BWW Review: ESTAMPAS PORTENAS Brings Traditional Dances of Argentina in a New Cultural Light
On Saturday, November 5, 2016, Buenos Aires company Estampas Porteñas returned to the U.S. for a special one night engagement debuting their newest production Deseos: Stories of Longing and Desire along with works featuring tango and malambo- traditional dances of Argentina. Under the leadership of acclaimed dancer and choreographer Carolina Soler, this performance celebrates the essence of Argentine culture through music and dance.
Tango is a dance form that is a fusion of the many different cultures found among the populations mainly from Europe and Africa who settled in Rio de la Plata around the middle of the 19th century. Being that this population tended to be very poor and predominantly male, tango became a dance that was associated with brothels, slums, and prostitution. There were very few females around, making the dance very physical and provocative. Malambo is a dynamic blend of fast footwork (zapeteo), rhythmic stomping, and percussive sounds. It is from the traditions of the gauchos (South American cowboys) as a competitive duel to challenge one another's agility and strength dating back to the 17th century. I have personally seen these dances performed on separate occasions, but it was such a treat to see both on the same stage at the same time.
The program opened with the premiere of their new piece, Deseos: Stories of Longing and Desire. It tells the story of lovers Margot and Charlo who find themselves separated as Margot decides to move to the big and "bad" city of San Telmo as she finds herself in alarming situations with some unsavory characters while Charlo earnestly looks to be reunited with his love.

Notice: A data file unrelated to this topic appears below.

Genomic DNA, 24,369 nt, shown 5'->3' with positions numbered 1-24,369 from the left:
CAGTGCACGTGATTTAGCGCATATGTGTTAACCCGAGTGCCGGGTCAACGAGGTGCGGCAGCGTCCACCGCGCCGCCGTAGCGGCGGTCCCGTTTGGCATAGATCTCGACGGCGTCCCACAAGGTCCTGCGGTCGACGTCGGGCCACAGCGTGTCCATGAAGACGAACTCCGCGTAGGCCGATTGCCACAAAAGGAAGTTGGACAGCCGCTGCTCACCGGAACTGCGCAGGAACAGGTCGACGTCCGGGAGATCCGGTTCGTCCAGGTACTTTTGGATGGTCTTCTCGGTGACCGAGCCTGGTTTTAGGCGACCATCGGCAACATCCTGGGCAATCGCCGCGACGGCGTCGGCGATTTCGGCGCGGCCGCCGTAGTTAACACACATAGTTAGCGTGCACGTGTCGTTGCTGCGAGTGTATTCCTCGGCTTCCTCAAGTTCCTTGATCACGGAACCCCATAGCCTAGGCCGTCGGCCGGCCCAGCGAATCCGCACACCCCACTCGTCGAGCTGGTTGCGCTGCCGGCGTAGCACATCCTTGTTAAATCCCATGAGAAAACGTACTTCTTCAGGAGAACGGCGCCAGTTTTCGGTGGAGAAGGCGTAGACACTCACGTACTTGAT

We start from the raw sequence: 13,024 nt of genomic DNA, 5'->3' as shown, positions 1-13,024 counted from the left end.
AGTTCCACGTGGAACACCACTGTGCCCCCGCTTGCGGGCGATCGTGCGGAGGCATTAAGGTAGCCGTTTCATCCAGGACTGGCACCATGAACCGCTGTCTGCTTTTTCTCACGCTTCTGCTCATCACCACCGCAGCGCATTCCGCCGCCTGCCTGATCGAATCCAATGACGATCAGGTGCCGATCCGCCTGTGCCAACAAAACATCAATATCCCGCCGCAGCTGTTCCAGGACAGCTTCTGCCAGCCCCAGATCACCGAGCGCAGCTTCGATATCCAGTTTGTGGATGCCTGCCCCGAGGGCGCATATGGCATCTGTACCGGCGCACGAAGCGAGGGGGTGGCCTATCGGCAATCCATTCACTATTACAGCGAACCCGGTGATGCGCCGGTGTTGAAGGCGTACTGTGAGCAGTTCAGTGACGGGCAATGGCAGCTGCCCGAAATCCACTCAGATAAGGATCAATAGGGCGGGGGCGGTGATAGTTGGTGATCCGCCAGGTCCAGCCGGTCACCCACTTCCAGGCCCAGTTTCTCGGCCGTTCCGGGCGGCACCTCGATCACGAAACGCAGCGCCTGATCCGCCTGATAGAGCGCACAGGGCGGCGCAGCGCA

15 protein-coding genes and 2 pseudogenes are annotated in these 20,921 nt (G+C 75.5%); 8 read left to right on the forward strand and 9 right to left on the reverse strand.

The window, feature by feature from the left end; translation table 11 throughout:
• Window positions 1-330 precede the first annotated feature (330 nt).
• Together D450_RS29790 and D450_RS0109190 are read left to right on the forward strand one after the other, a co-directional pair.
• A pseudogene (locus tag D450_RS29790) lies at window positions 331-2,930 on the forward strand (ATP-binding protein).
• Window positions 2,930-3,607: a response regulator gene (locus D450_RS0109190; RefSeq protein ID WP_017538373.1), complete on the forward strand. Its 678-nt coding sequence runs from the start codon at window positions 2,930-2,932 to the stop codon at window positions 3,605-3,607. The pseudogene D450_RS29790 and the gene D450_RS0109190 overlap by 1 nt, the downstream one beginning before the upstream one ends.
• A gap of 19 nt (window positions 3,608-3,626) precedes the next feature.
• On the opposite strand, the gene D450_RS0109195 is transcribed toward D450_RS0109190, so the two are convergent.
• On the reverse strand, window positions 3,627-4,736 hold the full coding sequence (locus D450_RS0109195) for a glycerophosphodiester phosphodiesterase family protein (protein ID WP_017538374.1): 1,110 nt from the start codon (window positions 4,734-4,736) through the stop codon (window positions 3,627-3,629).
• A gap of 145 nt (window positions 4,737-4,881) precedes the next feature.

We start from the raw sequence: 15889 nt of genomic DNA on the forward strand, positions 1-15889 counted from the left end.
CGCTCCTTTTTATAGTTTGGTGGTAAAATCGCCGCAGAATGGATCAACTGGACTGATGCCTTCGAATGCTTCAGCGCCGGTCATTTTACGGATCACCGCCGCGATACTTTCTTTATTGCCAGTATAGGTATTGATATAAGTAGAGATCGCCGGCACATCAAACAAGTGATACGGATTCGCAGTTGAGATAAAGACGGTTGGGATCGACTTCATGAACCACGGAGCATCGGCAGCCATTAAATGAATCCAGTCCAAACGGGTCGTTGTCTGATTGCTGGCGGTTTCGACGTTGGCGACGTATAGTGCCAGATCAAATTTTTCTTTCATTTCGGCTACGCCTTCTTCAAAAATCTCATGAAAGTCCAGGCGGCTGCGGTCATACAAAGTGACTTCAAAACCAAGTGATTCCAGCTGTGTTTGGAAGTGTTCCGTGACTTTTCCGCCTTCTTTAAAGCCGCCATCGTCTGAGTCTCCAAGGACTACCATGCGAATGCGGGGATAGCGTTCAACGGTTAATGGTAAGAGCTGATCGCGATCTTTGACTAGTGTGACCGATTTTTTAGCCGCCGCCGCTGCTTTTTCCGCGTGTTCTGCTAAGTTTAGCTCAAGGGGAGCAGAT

What a great piece! In the tango sections, the dancers are absolutely beautiful. They are flawless and make it look so easy with their quick hip rotations, small and large kicks, stunning lifts, and intricate spatial patterns. I also enjoyed the multimedia aspect of the dance. There was a projection shown in the background of different moving images that told you where each scene was taking place. This is an interesting concept, which has the potential for new artistic inspiration for future works.
I appreciated the malambo sections. I found them to be particularly exciting. It was pure perfection with their clean, crisp, and precise sounds with their hands, feet, and snaps. There was even a part when they danced with traditional Argentine drums (boleadores) that were wrapped around their bodies and with what looked like a long rope with a stone on one end that made a sound when the dancers struck the floor with the rope. Definitely a crowd favorite as you could tell by the cheers, claps, and whistles.
This particular show at the Brooklyn Center for the Performing Arts, located on the campus of Brooklyn College, kicked off its World of Dance series for the 2016-17 season. Since its inception in 1966, this program has shown works by more than 175 companies from across the globe. This year's lineup features performances by Nai-Ni Chen Dance Company, the National Dance Theatre Company of Jamaica, and Step Afrika to name a few. For tickets and more information, please visit their website at brooklyncenter.org.
Photo Credit: Antonio Fresco